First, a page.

News and Information

Tech Tips for Older Adults

The technology is constantly evolving -- from new emojis, to software updates that we’re not quite sure what they do. It’s important to help older adults stay abreast of new advances, so they can keep up with our culture and not get left behind. Here are six tips to help your residents stay tech-savvy.
  1. Change your settings for easy visibility: Computers and smartphones have settings to increase text size, add brightness, alter colours, etc. You can help them change these by looking for terms like “ease of access” or “accessibility” under the settings.
  2. Be careful of phone numbers, email address and friend requests: To avoid scams, seniors should avoid communication with people they don’t know in the “real world.” Even emails may look like they are from a trusted friend or family member, but be sure to always check the sender’s email. If it looks strange or is not already in their contact list, they shouldn’t open it.
  3. Follow online etiquette: There are unspoken rules for social media. For example, writing with the caps lock turned on is generally read as yelling, angry or not. Moreover, make sure they know the real meaning or internet slang and emojis before they try it out.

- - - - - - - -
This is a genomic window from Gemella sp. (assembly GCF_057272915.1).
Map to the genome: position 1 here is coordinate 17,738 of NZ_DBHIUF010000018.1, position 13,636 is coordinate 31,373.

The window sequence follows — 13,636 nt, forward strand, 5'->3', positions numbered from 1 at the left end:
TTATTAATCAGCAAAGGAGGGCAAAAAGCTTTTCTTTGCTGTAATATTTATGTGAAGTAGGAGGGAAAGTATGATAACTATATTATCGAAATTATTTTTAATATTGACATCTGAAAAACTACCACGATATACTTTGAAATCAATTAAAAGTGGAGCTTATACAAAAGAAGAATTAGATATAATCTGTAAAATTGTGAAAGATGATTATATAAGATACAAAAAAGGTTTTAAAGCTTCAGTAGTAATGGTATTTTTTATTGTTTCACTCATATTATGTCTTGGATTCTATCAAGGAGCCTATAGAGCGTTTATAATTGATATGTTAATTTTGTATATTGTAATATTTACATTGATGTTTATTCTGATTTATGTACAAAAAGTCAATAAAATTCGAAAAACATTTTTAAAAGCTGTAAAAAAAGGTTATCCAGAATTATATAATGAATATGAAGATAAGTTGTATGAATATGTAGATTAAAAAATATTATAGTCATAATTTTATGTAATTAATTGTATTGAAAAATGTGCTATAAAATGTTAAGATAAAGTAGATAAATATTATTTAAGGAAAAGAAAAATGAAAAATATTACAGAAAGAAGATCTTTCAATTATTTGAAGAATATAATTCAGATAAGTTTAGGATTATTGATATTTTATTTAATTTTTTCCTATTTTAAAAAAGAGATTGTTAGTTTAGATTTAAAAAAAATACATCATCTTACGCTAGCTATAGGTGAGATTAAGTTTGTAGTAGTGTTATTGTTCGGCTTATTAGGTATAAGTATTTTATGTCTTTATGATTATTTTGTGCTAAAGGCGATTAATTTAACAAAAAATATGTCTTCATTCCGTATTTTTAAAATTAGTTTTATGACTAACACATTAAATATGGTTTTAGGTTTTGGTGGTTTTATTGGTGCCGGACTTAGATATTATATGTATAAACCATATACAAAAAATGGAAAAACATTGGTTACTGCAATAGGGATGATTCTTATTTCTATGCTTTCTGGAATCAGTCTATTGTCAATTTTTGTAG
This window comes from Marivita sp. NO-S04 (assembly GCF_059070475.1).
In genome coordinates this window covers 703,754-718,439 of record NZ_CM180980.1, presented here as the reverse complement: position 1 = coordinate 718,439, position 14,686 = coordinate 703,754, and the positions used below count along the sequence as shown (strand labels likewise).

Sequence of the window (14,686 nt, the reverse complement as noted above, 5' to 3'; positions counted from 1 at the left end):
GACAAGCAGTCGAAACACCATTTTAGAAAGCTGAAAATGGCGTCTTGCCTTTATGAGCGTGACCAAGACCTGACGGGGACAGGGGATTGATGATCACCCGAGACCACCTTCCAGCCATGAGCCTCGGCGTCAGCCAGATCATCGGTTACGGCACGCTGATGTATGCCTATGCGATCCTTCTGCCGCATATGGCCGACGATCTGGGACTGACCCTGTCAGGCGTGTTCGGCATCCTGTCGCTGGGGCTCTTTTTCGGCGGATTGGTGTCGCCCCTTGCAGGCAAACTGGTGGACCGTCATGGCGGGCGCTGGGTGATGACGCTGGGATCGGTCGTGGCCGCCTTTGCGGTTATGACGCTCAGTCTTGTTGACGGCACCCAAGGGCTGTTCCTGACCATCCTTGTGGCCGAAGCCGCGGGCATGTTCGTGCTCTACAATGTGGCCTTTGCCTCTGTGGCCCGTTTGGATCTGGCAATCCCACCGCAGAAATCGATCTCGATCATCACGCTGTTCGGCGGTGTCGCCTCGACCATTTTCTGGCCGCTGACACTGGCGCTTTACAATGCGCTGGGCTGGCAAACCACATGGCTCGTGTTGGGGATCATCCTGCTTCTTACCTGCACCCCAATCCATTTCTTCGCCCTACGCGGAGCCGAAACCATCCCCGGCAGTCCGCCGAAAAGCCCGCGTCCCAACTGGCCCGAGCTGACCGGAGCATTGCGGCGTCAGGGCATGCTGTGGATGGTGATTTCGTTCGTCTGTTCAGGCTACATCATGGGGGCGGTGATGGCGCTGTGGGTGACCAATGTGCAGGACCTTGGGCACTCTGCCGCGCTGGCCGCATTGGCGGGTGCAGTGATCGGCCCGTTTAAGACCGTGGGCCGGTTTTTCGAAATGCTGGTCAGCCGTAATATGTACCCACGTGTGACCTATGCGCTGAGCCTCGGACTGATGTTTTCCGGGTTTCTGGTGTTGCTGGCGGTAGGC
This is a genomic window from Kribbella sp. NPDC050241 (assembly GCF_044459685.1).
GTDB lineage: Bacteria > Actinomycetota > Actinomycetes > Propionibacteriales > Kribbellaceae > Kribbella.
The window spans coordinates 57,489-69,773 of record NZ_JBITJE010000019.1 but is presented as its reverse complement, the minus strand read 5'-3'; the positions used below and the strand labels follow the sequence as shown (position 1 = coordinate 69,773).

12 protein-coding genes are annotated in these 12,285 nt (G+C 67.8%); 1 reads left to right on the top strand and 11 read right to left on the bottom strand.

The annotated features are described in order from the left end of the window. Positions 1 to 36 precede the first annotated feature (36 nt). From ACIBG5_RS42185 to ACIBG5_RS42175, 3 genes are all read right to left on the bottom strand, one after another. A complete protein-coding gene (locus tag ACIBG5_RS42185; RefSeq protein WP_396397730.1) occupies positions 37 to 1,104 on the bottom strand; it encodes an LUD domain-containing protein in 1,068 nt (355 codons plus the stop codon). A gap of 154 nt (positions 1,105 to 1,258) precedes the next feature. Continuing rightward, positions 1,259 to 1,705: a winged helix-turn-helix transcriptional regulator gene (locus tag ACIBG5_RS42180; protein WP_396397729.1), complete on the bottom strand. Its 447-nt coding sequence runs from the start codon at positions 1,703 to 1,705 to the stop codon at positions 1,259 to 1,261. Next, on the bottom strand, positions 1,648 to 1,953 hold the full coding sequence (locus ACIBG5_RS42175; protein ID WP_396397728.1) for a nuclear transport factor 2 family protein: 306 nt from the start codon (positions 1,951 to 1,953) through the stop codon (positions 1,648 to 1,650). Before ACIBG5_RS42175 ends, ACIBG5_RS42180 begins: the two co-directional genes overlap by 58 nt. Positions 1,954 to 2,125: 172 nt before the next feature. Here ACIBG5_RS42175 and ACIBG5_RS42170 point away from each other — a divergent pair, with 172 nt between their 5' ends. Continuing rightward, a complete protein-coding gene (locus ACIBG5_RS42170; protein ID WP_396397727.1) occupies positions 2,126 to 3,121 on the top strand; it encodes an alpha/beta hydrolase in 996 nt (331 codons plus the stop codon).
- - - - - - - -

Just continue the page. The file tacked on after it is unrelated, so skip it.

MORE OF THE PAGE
4. Want to learn something, search for it: We have the world’s knowledge at our fingertips. If they want to learn more about a subject, all they have to do is use a search engine like Google. They can search for local restaurants, top news stories, music from their childhood. You can give them an extra boost by bookmarking a few key websites, such as Facebook and YouTube.
  5. Check the sources of articles: Unfortunately, not all articles are genuine “news,” or even truthful. Encourage residents to determine who is writing the article. Do they tend to lean one way or the other? If they are ever unsure, they can use check out Canada Fact Check, which is an independent news platform dedicated to transparency, democratic reform, government accountability and corporate responsibility, or Snopes, which has been writing about viral claims and online rumours since the mid-1990s. It also maintains a list of known fake news websites.
  6. Check privacy settings on social media: Change privacy settings on social media websites, such as Facebook, to private. Remind them that if they leave their settings on public, anyone in the world can see their posts and photos they share.
You may also want to see if there is an existing free program in your community that partners older adults with someone well versed in computers and other technology.
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